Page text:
Naturalist John Muir – ‘the Father of the National Parks’ – would be dismayed at our attitudes to litter
“Thousands of tired, nerve-shaken, over-civilised people are beginning to find out that going to the mountains is going home; that wildness is a necessity,” wrote the Scottish-American naturalist John Muir, dubbed the “Father of the National Parks” in the US after such words helped convince Congress to protect the jaw-droppingly beautiful Yosemite Valley and other similar areas.
So great is his legacy that it inspired generations of people not just in America but the world over, including the country of his birth, Scotland. Without him, the Loch Lomond & The Trossachs National Park might never have been created to provide a haven for “nerve-shaken” Scots.
Unfortunately, it seems that some of the four million visitors who flock to the park annually are happy to leave behind some of the rubbish that our ‘over-civilised’ lifestyles produce in vast quantities, staining the natural beauty that seemingly attracted them.
There are few nicer spots than the Falls of Falloch for a picnic, but it is depressing – or “demoralising” in the words of the park – that some visitors think it is acceptable to leave litter for someone else to clear up. It shows a lack of care for the natural world, but also speaks of a childish attitude that “someone else will do it”. The job of a park ranger should not have to include picking up litter.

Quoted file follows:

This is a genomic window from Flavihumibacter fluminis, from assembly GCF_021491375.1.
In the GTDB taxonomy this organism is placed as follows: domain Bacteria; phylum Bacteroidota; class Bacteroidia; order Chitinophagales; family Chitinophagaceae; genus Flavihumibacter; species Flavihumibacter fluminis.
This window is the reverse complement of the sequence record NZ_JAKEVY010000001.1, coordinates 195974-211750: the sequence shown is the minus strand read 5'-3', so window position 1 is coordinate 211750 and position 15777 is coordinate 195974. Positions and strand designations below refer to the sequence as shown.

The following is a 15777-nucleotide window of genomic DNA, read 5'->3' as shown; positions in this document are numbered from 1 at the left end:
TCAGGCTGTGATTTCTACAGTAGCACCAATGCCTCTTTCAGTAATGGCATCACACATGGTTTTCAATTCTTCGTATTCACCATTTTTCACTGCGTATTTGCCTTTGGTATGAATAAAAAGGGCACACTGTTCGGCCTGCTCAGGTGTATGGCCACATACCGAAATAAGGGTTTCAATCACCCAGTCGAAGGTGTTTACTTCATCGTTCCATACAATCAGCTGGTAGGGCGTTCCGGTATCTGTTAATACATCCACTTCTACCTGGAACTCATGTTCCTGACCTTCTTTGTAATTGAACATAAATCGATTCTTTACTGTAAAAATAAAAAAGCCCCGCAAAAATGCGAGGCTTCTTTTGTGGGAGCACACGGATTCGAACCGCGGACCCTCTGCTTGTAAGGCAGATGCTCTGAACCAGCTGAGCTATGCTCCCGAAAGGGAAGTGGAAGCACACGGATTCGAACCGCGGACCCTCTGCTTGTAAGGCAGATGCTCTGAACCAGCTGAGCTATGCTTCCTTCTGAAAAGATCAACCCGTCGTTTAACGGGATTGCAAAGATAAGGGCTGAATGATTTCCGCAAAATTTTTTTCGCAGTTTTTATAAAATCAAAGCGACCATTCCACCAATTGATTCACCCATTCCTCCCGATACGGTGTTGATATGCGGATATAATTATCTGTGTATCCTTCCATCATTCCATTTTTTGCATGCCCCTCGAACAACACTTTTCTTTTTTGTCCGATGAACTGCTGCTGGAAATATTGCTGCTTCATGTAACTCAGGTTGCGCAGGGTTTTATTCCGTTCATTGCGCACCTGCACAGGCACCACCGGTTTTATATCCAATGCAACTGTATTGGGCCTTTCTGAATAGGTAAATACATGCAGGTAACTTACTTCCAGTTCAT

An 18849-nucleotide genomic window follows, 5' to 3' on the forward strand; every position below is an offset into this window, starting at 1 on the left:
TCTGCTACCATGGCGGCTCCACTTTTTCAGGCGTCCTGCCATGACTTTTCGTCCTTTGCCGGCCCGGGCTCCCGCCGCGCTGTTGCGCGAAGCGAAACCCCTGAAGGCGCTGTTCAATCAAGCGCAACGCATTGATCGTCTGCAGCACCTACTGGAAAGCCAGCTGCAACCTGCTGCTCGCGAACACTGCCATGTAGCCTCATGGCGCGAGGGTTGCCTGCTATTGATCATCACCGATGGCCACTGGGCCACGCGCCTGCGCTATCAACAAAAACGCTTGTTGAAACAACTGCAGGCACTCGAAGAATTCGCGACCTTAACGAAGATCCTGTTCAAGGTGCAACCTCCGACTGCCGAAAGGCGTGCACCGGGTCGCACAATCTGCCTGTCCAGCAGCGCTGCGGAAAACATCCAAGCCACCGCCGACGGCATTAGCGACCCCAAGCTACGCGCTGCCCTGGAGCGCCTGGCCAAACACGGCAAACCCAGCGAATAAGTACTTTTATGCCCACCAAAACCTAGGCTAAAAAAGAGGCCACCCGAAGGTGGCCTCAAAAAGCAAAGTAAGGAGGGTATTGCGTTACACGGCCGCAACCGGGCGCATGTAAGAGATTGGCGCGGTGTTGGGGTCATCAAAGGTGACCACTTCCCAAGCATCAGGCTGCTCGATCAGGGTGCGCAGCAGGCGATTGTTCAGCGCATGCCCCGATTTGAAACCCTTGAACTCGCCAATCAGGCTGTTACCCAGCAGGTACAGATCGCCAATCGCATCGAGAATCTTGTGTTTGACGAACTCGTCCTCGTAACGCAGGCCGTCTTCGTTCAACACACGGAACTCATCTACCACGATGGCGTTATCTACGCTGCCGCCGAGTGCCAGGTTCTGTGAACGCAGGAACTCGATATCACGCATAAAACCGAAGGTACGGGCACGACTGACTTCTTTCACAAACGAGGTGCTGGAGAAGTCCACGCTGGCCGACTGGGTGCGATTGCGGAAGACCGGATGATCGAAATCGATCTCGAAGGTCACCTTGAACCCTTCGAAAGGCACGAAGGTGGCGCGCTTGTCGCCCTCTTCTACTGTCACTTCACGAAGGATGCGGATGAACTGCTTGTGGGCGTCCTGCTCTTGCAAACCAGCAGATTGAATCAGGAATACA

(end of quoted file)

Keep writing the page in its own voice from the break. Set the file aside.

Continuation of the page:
But anyone who has seen the aftermath of a major outdoor music event knows the extent to which we have become blasé about such issues.
Our throwaway society not only happily discards litter but perfectly useable tents and other items now so cheap that some deem them to be not worth keeping. Marine wildlife is already paying a heavy price for this way of thinking because of plastic’s unique properties.
Climate change, plastic waste, pollution and the rapid rate of species extinction all clearly demonstrate that humans – who now number 7.6 billion and counting – are having a major, negative impact on planet Earth. So we need to find new ways to look after the natural world. And that “we” doesn’t mean someone else, it means all of us.
Humans not only depend on the health of the environment for their survival, but also for something less tangible, almost spiritual. John Muir clearly knew that when he wrote, “it feels important to keep close to Nature’s heart and break clear away, once in awhile, and spend a week in the wild to wash your spirit clean”.